Truck Driving Olympics: One Driver to Rule Them All
Sure, the National Truck Driving Championships may not have the TV ratings of swimming or gymnastics. But that doesn’t mean the “Truck Driving Olympics” aren’t just as big a deal to our nation’s truckers, guys who are right at home at rest stops and eat pavement for breakfast.
Only the best of the best drivers from each state earn a spot at the annual event, where they’ll get a chance to prove their skills and knowledge. The NTDC (National Truck Driving Championship) goes way back, all the way to 1937. It’s been held annually ever since, drawing in talent from all over the US. Canada has their own competition as well.
The requirements for entry include being employed with a fleet and a clean driving record for at least a year prior to the event. That mailbox we hit back in April held us out of this year’s competition, unfortunately. I guess that’s what we get for trying to dip chicken nuggets while driving.
There are nine different classes for drivers to choose from, ranging from tankers to step-vans. After a champion emerges from each group, they’re pitted against each other in so
There are nine different classes for drivers to choose from, ranging from tankers to step-vans. After a champion emerges from each group, they’re pitted against each other in some kind of sick, vehicular Royal Rumble. The last man standing is named National Grand Champion.
During the competition itself, drivers are tested and pushed to their limits in three different areas. There’s a written examination worth up to 80 points, quizzing hopefuls on the various aspects and safety standards of the trade. Then the pre-trip inspection, that tests their ability to check for and find potential hazards before takeoff. A strong routine and attention to detail can net them another 100 points here.
But the driving test is what it’s really all about. Many of us can’t even parallel park a sedan comfortably without multiple attempts and numerous corrections. So just imagine the kind of skill necessary to pull it off perfectly with a massive 18-wheeler. And on the first try.
Other tasks include things like maneuvering through tightly placed cones, where there’s little margin for error, and stopping as close to some small, random object as possible. A true professional can earn up to 300 points for the skills test, making it by far the most important part of the competition.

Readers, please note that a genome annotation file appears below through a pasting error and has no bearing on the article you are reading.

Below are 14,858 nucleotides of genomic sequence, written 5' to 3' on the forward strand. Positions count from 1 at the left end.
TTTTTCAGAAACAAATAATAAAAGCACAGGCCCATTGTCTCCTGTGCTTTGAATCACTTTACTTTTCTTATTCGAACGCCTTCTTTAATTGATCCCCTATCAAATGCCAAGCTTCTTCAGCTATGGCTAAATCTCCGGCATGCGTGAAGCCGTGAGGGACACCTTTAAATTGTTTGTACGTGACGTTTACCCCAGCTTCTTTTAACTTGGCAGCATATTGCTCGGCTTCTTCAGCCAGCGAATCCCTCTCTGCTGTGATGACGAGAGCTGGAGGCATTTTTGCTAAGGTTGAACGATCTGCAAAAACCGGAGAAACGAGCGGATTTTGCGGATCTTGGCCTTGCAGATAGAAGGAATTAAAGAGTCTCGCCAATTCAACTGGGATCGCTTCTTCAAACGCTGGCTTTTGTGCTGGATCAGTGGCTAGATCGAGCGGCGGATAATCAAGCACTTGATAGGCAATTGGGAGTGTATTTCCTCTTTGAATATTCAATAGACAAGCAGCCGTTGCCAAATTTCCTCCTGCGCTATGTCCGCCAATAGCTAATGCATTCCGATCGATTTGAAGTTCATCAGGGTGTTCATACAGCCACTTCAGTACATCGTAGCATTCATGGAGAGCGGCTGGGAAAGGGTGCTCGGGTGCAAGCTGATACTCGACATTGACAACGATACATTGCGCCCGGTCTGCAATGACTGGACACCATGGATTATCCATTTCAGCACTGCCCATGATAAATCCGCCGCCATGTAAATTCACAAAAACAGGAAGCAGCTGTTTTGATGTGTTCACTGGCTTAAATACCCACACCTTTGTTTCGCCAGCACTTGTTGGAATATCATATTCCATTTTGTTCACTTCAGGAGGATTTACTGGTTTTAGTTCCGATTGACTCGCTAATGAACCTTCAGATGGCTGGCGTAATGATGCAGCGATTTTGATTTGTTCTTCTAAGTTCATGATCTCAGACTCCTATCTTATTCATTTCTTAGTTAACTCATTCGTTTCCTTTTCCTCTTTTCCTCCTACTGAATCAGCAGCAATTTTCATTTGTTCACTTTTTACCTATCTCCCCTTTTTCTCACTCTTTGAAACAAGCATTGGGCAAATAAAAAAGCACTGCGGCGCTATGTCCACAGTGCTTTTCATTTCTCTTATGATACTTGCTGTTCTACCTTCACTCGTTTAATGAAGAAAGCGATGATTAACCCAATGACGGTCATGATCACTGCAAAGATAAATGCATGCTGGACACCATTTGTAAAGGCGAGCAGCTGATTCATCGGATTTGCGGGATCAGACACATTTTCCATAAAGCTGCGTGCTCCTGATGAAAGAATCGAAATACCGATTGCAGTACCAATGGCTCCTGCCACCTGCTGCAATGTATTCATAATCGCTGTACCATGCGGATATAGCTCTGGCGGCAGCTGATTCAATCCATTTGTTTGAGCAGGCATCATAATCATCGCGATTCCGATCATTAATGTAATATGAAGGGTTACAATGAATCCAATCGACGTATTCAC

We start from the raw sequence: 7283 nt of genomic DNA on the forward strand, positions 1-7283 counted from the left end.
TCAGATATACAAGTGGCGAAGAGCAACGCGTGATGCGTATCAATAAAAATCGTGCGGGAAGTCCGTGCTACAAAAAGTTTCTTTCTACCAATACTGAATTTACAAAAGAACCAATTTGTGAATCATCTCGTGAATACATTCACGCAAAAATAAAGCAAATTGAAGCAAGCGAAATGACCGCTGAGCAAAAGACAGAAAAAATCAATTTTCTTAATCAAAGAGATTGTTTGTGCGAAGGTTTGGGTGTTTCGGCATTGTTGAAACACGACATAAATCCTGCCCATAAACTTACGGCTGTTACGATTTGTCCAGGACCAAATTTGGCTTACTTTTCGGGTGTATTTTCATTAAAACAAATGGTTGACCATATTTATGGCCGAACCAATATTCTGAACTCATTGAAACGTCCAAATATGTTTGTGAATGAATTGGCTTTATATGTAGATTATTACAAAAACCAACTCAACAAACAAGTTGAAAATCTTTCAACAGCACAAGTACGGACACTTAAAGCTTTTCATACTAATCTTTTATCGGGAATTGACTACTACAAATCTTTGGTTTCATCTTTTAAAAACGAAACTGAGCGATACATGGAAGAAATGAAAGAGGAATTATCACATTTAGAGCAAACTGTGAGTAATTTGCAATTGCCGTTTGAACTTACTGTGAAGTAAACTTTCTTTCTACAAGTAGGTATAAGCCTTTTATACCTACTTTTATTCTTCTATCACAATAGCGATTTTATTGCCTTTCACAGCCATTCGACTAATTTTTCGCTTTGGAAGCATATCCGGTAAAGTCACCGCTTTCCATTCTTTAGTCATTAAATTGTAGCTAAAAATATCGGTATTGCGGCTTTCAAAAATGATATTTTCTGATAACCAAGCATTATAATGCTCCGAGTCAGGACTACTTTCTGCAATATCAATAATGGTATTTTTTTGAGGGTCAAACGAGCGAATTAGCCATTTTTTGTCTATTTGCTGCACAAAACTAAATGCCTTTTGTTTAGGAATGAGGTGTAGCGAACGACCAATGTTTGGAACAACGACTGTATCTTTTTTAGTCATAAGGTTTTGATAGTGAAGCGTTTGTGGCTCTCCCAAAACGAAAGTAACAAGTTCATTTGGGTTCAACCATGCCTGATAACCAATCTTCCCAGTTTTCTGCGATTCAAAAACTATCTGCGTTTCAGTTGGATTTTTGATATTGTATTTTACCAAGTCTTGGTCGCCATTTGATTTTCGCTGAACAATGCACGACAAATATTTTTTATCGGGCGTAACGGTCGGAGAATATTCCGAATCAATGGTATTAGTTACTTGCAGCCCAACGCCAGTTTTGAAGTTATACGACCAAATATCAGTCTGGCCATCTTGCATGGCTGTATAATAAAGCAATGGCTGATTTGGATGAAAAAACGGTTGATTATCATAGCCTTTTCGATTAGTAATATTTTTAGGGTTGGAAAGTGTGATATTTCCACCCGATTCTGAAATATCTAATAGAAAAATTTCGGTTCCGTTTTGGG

Winners from each class get $1,000 bucks, a trophy, and bragging rights in the form of a fancy gold belt buckle.
Before You Get Started
Not so fast. Before you get started you might want to check out some must-see truck driver exercises. As told by what must be the best looking truck driver I’ve ever seen.
For most of us, probably not. But just in case you’re not convinced, let’s take a look at a typical winner. Paul Brandon, a Fedex driver who took home the gold in this year’s flatbed division, has been behind the wheel of big rigs for 34 years. That’s longer than some of us have even been alive.
He’s driven over 1 million miles without a single accident. Imagine glancing at your odometer and seeing seven figures staring back you. That is a LOT of driving. And without so much as a fender bender.
Even with all that experience, Brandon had to practice and study obsessively in preparation for the big event. That’s what it took to separate himself from the pack of 400+ other drivers – representing 84 different companies – competing for the same prize.
Besides how hard it is, we should all be congratulating these drivers for another reason. The National Truck Driving Championships and their focus on proper safety are creating safer drivers. Every minute they spend training makes them a little less likely to cause an accident on our roads and highways.
When you’re dealing with such powerful machinery and high speeds, rewarding safe practices is definitely a good idea in my book.
This year’s championships took place at Pittsburgh’s David L. Lawrence Convention Center in front of a couple thousand fans and family members. And even though they just ended, we’re already looking forward to next year! A big thanks to the American Trucking Association, and of course, the drivers for making it all possible.
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